With the right side of the block facing up and the newest strip now positioned at the right, align the next fabric strip to the “top” edge of the block and trim the length to roughly fit the block. Wonder Clip this raw edge and repeat the process to sew with the flatlock stitch and open up.
Continue this process by adding strips around the log cabin in a clockwise pattern, being sure to square up after each addition. You can complete up to six rounds of 4” strips, keeping the maximum size at or under the measurement of your width of fabric. Because this blanket is only one layer, and thus reversible, you want each of your fabric strips to be one continuous piece and not a length that is pieced together.
I ended up sewing four complete “rounds” to create a small baby blanket, about 34” square.
Now we need to finish the raw edge of the blanket. Rounding the corners allows us to sew the perimeter in one smooth pass, rather than starting and stopping to turn 90-degree corners (and also leaving thread tails at each corner.)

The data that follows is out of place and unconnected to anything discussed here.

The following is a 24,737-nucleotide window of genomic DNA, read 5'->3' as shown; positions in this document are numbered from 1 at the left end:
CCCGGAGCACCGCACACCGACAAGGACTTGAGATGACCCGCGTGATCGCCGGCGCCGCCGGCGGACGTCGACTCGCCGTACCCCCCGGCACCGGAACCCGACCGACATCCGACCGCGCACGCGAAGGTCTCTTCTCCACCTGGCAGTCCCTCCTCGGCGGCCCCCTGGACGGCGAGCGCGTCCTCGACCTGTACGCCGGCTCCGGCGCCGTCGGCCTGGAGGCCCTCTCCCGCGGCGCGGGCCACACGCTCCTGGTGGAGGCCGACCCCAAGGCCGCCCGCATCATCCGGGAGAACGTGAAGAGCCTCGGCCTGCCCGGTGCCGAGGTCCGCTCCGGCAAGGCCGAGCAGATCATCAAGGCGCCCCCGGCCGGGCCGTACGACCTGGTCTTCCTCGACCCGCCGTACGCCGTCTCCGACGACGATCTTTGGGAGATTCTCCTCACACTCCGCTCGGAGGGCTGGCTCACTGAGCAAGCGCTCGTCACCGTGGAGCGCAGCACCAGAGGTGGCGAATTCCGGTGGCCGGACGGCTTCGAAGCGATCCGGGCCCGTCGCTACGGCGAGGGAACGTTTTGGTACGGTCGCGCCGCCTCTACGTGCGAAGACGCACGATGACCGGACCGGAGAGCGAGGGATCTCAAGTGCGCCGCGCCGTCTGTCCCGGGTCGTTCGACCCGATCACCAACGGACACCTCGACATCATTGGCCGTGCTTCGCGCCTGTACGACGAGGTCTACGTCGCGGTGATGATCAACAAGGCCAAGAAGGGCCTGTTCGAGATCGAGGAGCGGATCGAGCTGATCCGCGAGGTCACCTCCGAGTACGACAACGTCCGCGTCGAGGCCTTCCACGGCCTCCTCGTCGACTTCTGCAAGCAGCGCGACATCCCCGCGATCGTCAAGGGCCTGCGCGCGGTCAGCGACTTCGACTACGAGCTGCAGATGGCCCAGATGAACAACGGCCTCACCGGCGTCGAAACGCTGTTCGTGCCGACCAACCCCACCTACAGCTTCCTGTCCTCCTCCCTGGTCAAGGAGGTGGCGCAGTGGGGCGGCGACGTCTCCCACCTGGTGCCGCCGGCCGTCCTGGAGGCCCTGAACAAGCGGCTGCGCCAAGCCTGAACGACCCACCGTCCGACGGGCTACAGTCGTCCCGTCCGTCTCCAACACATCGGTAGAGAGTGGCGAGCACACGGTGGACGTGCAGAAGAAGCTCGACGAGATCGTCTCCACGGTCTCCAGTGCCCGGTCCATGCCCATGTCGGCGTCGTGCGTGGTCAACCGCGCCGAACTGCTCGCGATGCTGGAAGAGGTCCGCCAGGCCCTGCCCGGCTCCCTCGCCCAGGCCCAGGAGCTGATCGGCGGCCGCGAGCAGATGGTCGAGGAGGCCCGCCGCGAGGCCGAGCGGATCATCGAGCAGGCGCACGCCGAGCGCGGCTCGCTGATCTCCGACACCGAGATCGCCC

Determine the radius of the curve you want for your corners and find an object (like a jar, dinner plate, or another round item) or a paper template to trace for your curve. If you’re intimidated at all by sewing curves on an overlocker, opt for a wider curve.
Trace the curved edge directly onto the blanket corners using a fabric marker.
Back at the L 890, go into the stitch selection menu and select a wide 3-Thread Overlock Stitch.
Follow the wizard to set the machine for this stitch. Very little will have to change here—the main things will be disengaging the Upper Looper Converter and threading that Upper Looper. I suggest using the texturized SoftLoc thread in both loopers here.